A 70% HF facial vapor exposure occurred in a French industrial facility that manufactures glass and crystal. Since 1972, this facility has used about 240 tons of HF per year. Personnel who work on the HF line are trained about ht ahzards and risk of HF and HF splash decontamination... After 1993, Hexafluorine (Laboratoire Prevor, Valmondois, France) was used instead of water as the initial decontamination solution and calcium gluconate was only used when necessary to treat actual HF burns.
A 35-year-old technicians was exposed to 70% HF vapor on the right cheek (approximately 1-2% total body surface area) when opening a valve in the hydrofluoric acid circuit. He immediately felt severe pain in the exposed area. Safety goggles were worn, so no eye exposure occurred. The worker immediately decontaminated himself with a Hexafluorine 5-liter high volume / low pressure portable shower, after which he rapidly became pain-free.
On medical examination in the facility infirmary, there were no clinical findings other than mild, painless erythema of the exposed area. Topical treatment with 3% calcium gluconate was initiated the day following the exposure as some residual painless erythema was still present. During the following week and at 1 month post-exposure, the worker was re-examined in the facility infirmary and no sequelae were noted. There was no lost work time.Hey -- that sounds like success! What is Hexafluorine, anyway? Well, nobody's talking:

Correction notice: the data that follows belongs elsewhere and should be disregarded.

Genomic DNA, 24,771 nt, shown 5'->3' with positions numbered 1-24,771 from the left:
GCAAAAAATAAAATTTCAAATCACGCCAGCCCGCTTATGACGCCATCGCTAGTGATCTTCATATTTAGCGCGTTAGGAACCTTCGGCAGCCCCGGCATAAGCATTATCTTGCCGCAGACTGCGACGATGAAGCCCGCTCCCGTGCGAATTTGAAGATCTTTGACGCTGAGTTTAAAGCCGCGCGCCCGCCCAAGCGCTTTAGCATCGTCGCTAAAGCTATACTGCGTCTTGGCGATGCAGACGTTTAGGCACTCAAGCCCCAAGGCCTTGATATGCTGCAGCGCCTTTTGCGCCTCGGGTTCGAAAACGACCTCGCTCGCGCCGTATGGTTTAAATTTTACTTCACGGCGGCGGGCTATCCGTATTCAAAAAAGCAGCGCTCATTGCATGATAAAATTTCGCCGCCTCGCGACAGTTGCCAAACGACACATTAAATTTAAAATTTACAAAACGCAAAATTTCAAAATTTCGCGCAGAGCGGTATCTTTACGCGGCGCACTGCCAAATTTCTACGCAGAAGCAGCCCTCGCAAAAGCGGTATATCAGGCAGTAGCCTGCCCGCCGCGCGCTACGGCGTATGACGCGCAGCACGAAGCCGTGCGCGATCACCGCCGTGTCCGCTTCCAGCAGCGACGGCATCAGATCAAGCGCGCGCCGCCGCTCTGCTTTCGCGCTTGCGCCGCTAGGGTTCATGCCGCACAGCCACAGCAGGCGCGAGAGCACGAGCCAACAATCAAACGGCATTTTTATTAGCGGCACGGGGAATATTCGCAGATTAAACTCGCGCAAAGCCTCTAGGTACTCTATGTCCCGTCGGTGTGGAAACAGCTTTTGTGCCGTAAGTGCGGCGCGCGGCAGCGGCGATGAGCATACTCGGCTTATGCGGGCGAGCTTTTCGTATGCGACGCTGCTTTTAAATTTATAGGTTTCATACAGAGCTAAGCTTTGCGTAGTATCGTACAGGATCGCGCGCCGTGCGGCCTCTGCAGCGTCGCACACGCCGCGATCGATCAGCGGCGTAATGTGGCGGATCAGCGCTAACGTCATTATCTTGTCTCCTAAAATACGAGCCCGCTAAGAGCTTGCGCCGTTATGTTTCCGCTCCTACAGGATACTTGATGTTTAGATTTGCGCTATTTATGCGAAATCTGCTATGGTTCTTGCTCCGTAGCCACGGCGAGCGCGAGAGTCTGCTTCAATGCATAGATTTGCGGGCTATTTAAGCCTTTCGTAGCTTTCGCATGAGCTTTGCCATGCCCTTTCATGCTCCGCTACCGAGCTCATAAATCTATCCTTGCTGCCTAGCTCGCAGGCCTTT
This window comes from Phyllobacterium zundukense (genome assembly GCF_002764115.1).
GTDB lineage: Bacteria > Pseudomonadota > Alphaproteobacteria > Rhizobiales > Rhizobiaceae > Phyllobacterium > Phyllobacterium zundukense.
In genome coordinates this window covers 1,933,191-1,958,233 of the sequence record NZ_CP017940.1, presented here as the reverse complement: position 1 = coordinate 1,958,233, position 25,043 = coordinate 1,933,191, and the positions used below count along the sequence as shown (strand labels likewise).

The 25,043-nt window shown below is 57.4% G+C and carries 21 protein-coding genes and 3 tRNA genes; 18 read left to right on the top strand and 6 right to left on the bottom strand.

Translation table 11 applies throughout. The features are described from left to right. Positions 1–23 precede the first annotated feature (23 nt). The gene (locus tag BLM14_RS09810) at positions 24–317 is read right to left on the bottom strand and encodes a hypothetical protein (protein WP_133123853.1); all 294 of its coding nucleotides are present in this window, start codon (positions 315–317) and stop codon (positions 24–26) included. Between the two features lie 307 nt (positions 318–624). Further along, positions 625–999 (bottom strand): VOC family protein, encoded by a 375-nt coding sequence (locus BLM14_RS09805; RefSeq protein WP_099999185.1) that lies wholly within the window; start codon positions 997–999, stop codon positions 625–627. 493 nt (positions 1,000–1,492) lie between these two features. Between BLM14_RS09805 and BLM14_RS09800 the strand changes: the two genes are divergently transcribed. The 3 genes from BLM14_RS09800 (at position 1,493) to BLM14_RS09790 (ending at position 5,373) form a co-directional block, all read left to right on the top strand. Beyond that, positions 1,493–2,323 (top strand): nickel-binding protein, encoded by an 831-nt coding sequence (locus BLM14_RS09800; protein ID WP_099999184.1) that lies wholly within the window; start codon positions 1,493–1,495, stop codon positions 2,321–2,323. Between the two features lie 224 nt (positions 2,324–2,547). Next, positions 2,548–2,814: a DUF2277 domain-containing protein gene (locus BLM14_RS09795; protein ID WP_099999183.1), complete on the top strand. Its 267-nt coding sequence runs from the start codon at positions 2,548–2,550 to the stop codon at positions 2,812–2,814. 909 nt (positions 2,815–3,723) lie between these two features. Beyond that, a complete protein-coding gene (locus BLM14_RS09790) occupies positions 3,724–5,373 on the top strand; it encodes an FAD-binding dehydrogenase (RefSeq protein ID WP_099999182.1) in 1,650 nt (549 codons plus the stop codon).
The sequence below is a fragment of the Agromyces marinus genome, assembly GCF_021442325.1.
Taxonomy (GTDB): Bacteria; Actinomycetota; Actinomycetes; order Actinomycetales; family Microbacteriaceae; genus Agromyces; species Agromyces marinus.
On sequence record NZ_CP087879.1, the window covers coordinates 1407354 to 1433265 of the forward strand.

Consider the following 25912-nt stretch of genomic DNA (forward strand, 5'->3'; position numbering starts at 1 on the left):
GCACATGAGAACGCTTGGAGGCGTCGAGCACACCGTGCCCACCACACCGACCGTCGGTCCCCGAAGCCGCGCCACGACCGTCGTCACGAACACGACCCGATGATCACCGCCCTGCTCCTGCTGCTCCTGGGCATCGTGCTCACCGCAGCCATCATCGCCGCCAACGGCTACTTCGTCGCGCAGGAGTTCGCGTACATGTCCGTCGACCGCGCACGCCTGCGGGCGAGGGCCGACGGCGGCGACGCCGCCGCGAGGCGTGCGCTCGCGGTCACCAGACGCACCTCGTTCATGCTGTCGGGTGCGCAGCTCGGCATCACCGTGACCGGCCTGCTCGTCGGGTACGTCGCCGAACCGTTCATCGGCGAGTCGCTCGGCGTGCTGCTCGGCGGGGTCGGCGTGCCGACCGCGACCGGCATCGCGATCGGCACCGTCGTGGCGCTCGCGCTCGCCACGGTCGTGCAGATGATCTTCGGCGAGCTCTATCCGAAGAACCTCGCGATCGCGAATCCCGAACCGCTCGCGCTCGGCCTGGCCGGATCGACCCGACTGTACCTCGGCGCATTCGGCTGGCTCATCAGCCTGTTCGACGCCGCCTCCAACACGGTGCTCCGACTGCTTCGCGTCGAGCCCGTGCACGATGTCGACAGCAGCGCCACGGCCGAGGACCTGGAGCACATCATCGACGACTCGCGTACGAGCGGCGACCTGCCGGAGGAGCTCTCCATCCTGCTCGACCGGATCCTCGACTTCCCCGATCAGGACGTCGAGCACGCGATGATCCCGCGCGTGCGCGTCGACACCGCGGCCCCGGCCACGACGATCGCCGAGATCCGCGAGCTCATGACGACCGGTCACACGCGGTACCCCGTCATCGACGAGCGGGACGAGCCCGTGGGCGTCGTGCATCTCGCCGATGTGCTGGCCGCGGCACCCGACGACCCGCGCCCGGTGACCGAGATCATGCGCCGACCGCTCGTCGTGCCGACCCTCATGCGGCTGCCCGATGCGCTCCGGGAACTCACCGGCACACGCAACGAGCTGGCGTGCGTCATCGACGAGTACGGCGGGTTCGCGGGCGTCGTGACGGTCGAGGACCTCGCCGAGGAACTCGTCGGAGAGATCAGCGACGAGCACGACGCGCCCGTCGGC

The name "Hexafluorine" is a registered trademark of the manufacturer (Laboratoire Prevor, Valmondois, France) who consider the general chemical name and formula to be confidential proprietary information. It is a sterile, aqueous solution containing amphoteric and chelating salts. Hexafluorine is only supplied in one concentration and is a clear and colorless liquid with a specific gravity of 1.046 g/m3 and a pH of 7.2-7.7. Specifically, Hexafluorine does not contain 6 fluorine atoms; rather, it has specific binding sites for both the H+ and F- ions of HF.Some kind of amine solution, maybe? I doubt the existence of Hexafluorine will put HF solutions into the tool kit of the typical manufacturing-scale chemist -- that said, it's interesting and worth knowing about its existence.
1. Siéwé, C.-L.; Barbe, J.-M.; Mathieu, L.; Blomet, J.; Hall, A.H. "Hexafluorine decontamination of 70% hydrofluoric acid (HF) vapor facial exposure: Case Report." Journal of Chemical Health and Safety. 2012, 19, 7- 11. doi: 10.1016/j.jchas.2011.05.011